Sex chatting site without making account
“I have had over a thousand inquiries over the last week,” said Holliday, clearly agitated.
It had been eight days since the science news aggregator IFLS had drudged up the abstract on orgasm-inducing mushrooms, putting millions of pairs of eyes on Holliday & Soule’s abstract.
I bent down, pressing my hands in the soft mulch on either side of the fungus, and let the air out of my lungs.
Then I pushed my face next to its orange stalk and breathed in as deeply as I could.
Curious, I followed the link in the article to another article, which linked to an abstract for a talk given almost fifteen years ago—but the journal’s site was down and all that I could access was the front page for the abstract. Holliday and Noah Soule—finding scattered stories about the abstract over the years, but nothing more concrete.
The only one which seemed to be based on an actual encounter with the researchers was an article by Ben Sostrin for the newsletter of the Oregon Mycological Society from 2002 titled “Mushrooms and Maui II: Mamalu o Wahine,” the second half of a two part series on Hawaiian mushrooms, which of course I had no access to.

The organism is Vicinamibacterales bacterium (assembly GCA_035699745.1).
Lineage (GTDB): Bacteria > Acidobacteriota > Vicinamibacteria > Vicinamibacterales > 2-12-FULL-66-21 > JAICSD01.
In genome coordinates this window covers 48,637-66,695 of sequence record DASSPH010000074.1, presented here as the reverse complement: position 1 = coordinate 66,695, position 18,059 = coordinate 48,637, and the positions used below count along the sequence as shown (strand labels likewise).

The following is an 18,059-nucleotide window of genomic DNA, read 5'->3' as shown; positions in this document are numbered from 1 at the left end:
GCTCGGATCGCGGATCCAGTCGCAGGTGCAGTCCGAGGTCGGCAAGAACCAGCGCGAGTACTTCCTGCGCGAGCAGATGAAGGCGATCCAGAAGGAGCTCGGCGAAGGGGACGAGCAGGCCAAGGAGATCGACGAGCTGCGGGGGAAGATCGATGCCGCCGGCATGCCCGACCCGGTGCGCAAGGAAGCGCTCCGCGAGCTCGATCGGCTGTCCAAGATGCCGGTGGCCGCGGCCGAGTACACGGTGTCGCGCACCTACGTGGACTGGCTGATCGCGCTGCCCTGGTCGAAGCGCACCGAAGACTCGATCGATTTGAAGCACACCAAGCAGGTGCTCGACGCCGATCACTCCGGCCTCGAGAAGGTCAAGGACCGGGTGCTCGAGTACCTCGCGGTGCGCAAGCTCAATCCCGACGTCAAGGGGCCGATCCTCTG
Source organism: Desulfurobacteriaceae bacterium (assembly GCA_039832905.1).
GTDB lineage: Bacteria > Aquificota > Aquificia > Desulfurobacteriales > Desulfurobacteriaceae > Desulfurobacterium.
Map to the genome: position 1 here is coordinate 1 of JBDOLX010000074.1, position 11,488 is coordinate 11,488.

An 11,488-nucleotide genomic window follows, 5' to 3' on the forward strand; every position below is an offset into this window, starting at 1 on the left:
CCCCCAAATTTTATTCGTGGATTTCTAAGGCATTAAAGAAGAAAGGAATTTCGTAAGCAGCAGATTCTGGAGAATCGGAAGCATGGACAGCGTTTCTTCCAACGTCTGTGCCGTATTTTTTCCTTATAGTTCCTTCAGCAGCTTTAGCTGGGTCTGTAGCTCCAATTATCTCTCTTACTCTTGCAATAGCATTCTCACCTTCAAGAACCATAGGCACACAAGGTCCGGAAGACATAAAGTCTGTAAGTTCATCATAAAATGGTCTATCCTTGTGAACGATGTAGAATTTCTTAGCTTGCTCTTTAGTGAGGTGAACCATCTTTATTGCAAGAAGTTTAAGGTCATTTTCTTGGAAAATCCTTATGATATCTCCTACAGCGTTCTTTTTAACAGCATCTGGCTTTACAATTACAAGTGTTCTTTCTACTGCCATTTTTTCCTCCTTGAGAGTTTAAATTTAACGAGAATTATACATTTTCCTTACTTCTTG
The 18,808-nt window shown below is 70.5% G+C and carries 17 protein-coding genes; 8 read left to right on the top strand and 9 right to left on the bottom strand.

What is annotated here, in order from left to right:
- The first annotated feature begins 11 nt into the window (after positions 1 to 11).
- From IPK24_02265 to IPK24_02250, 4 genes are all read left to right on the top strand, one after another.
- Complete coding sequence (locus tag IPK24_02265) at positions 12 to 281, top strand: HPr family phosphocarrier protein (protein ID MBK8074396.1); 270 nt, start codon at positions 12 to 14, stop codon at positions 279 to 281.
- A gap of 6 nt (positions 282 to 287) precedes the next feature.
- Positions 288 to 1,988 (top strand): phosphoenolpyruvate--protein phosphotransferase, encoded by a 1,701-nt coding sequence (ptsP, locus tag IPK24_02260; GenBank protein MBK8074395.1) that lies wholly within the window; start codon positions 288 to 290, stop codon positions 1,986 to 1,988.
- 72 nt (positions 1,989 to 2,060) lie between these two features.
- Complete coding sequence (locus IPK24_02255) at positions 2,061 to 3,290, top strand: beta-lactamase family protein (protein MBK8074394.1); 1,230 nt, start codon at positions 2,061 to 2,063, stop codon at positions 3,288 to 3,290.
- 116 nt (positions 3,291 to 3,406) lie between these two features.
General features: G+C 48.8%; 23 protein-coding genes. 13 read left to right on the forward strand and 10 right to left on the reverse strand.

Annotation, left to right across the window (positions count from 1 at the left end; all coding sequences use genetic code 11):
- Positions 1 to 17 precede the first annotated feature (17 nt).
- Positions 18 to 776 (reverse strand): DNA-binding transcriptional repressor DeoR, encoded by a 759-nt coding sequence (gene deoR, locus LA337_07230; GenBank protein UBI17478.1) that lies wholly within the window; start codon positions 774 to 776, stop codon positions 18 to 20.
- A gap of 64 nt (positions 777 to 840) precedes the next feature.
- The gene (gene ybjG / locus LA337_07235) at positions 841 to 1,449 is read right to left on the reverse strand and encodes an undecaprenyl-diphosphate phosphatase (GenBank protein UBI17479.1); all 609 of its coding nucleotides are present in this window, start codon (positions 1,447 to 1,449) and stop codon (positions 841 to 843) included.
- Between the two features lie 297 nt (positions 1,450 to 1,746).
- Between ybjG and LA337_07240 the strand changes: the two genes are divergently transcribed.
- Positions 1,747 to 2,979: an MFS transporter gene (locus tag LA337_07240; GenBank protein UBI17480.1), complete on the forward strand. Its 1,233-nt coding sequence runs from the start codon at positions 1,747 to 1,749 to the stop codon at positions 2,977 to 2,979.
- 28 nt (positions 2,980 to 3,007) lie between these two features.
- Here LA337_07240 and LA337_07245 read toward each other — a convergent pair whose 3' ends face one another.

“I talked them into taking me out on their little adventure, and a group of girls on Saturday morning and I went out to Lava Tree State Park and found them. I got three or four calls, and when I plotted them on the map, they were all within about a two- to three-mile radius around Lava Tree State Park.
Wikipedia somehow had the number of test subjects — 16 women and 20 men — but no indication where those numbers came from.
Flustered, I Googled again, finding every mention of this orgasmic mushroom study.
I emailed the society contact to see if I could get a copy, and kept looking.
I searched Google Scholar, but there appeared to be no follow up, no complete manuscript.
I read every blog post, note, and article—dozens upon dozens of them—all apparently based on the exact same minuscule amount of information.